Two weeks ago, when the House Education and the Workforce
committee marked-up
two major ESEA reauthorization bills, Democrats and their allies screamed
bloody murder. Ranking member (and former chairman) George Miller called
the bills
“radical” and “highly partisan” and said they would “turn the
clock back decades on equity and accountability.” A coalition of civil rights,
education reform, and business groups said
they amounted to a “rollback” of No Child Left Behind.

Barack Obama
Perhaps Rep. Miller and his allies are "conservatives" on education after all.
Photo by George Miller.

Miller put forward his own
which most of the self-same groups quickly endorsed,
and which, Miller argues,
“eliminate inflexible and outdated provisions of No Child Left Behind and
requires states and [districts] to adopt strong but flexible and achievable
standards, assessments, and accountability reforms.”

So let’s see how Miller and company do at “eliminating
inflexible and outdated provisions of NCLB” and requiring “strong but flexible”
accountability systems. The package…

  • Requires
    states to expect “all” students to eventually reach college and
    . (Didn’t we learn from NCLB that calling for “universal
    proficiency” merely pushes states to lower the bar?)
  • Tightens
    the screws on NCLB’s “subgroup accountability,”
    requiring schools to hit
    targets on dozens of indicators in order to avoid stigmas and sanctions. (Why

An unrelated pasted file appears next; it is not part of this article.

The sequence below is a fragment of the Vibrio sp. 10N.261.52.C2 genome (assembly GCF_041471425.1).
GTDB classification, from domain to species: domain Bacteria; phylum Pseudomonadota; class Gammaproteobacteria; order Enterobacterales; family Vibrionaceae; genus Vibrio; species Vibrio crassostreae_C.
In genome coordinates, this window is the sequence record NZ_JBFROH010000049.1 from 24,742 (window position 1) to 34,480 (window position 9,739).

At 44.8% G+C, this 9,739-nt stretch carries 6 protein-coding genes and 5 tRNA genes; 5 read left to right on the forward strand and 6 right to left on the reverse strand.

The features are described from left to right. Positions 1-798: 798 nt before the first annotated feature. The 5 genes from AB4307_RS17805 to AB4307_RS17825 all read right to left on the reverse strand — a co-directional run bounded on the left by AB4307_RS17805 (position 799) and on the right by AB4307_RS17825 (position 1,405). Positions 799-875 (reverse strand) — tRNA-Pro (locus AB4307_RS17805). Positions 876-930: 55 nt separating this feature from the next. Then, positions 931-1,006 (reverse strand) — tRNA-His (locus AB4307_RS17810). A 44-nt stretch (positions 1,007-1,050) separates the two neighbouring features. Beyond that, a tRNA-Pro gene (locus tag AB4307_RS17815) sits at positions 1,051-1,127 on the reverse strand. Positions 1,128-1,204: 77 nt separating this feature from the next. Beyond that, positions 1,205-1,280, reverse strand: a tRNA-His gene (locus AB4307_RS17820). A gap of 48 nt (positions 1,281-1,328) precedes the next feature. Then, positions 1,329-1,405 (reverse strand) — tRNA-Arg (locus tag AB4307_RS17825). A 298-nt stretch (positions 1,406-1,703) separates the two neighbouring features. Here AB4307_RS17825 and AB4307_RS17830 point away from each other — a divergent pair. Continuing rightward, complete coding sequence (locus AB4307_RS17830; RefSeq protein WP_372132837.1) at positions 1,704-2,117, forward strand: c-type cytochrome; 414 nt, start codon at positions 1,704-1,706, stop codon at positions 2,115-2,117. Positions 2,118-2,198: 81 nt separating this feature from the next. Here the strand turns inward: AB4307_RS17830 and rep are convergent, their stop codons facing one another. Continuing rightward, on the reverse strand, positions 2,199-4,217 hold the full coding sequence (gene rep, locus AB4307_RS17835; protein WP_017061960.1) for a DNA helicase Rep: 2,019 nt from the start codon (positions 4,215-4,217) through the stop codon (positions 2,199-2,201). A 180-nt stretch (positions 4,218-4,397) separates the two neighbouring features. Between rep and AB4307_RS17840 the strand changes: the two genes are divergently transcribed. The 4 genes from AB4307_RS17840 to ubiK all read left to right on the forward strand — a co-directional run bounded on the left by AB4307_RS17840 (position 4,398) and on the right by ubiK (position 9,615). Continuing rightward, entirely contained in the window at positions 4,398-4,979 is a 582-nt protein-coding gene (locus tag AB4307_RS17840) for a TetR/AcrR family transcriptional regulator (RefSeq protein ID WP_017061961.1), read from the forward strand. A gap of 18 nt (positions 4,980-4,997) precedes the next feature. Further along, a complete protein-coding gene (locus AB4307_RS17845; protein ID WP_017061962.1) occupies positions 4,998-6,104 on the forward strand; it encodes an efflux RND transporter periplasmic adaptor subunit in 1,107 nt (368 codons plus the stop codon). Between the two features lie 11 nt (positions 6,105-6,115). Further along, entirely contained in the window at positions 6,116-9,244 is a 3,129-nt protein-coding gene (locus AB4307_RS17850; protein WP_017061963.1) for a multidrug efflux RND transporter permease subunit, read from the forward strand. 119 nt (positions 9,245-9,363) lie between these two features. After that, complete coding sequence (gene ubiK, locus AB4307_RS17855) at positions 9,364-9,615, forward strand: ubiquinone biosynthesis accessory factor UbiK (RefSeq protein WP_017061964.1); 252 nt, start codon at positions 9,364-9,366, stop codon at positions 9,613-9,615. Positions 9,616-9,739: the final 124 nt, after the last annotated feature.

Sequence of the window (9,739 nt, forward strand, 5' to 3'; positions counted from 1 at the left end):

not let states develop new ways to ensure that vulnerable kids don’t get
    overlooked—but without all the complexity?)
  • Makes
    failure even more likely
    by adding student growth and graduation rates to
    the mix (along with proficiency rates).
  •  Potentially subjects a high number of
    schools to federally-prescribed interventions
    . Rather than restrict the
    proportion of schools that must face the strictest sanctions to five or ten
    percent, as Lamar Alexander’s legislative package, and the Administration’s own
    Blueprint, do, the sky is once again the limit under the Miller approach.
  • Micromanages
    the way that state accountability systems include students with disabilities
    setting inflexible rules about how many students can take alternate
  • Establishes
    an enormous unfunded mandate
    by requiring states to translate examinations
    for every language group of 10,000 students or more. In larger states, this could
    mean the development of dozens of new assessment formats.
  •  Penalizes school districts for doing more
    with less
    by keeping intact the “maintenance of effort” requirement—which
    substitutes Congress’s priorities over state legislatures’ and county councils’
    when it comes to spending limited state/local resources.
  • Mandates that
    states and districts redistribute “effective” teachers from middle class to
    poor schools
    , even though recent
    indicates that the “teacher effectiveness gap” may not exist.
  • Keeps in
    place the “Highly Qualified Teachers” mandate
    , even though its focus on
    paper credentials has been completely discredited.
  • Creates
    or reinstates myriad pet programs that Congress has already defunded
    , often
    with support from the Obama Administration.

So if Republicans are
“radical,” Miller and his allies must be “conservative” because they
essentially want No Child Left Behind to stay the same.

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